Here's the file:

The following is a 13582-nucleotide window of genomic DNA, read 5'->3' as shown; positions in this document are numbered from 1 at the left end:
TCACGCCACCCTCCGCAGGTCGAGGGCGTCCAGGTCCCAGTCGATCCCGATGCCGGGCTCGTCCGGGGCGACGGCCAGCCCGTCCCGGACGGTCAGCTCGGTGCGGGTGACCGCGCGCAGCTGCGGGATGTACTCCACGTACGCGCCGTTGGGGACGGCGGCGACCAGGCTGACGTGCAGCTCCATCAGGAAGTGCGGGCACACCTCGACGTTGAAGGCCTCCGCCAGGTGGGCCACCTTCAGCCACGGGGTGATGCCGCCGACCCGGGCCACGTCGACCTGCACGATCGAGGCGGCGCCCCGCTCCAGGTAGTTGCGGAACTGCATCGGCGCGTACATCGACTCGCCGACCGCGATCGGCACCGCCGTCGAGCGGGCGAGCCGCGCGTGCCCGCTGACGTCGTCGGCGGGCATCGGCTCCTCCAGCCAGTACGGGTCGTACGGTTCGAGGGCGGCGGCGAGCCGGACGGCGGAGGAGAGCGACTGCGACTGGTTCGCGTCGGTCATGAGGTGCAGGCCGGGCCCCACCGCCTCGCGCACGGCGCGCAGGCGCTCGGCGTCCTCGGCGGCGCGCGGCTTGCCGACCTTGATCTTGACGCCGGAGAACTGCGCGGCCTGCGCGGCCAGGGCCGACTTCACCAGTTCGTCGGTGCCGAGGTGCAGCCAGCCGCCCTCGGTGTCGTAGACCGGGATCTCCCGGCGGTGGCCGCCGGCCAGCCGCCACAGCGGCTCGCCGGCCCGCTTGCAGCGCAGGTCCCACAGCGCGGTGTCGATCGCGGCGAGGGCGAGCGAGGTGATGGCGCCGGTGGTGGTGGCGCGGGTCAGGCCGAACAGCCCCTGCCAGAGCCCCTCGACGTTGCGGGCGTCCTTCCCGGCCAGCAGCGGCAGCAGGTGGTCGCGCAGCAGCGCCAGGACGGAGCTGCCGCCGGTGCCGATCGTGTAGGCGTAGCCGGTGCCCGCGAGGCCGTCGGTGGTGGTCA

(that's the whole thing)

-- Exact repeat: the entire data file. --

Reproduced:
The following is a 13582-nucleotide window of genomic DNA, read 5'->3' as shown; positions in this document are numbered from 1 at the left end:
TCACGCCACCCTCCGCAGGTCGAGGGCGTCCAGGTCCCAGTCGATCCCGATGCCGGGCTCGTCCGGGGCGACGGCCAGCCCGTCCCGGACGGTCAGCTCGGTGCGGGTGACCGCGCGCAGCTGCGGGATGTACTCCACGTACGCGCCGTTGGGGACGGCGGCGACCAGGCTGACGTGCAGCTCCATCAGGAAGTGCGGGCACACCTCGACGTTGAAGGCCTCCGCCAGGTGGGCCACCTTCAGCCACGGGGTGATGCCGCCGACCCGGGCCACGTCGACCTGCACGATCGAGGCGGCGCCCCGCTCCAGGTAGTTGCGGAACTGCATCGGCGCGTACATCGACTCGCCGACCGCGATCGGCACCGCCGTCGAGCGGGCGAGCCGCGCGTGCCCGCTGACGTCGTCGGCGGGCATCGGCTCCTCCAGCCAGTACGGGTCGTACGGTTCGAGGGCGGCGGCGAGCCGGACGGCGGAGGAGAGCGACTGCGACTGGTTCGCGTCGGTCATGAGGTGCAGGCCGGGCCCCACCGCCTCGCGCACGGCGCGCAGGCGCTCGGCGTCCTCGGCGGCGCGCGGCTTGCCGACCTTGATCTTGACGCCGGAGAACTGCGCGGCCTGCGCGGCCAGGGCCGACTTCACCAGTTCGTCGGTGCCGAGGTGCAGCCAGCCGCCCTCGGTGTCGTAGACCGGGATCTCCCGGCGGTGGCCGCCGGCCAGCCGCCACAGCGGCTCGCCGGCCCGCTTGCAGCGCAGGTCCCACAGCGCGGTGTCGATCGCGGCGAGGGCGAGCGAGGTGATGGCGCCGGTGGTGGTGGCGCGGGTCAGGCCGAACAGCCCCTGCCAGAGCCCCTCGACGTTGCGGGCGTCCTTCCCGGCCAGCAGCGGCAGCAGGTGGTCGCGCAGCAGCGCCAGGACGGAGCTGCCGCCGGTGCCGATCGTGTAGGCGTAGCCGGTGCCCGCGAGGCCGTCGGTGGTGGTCA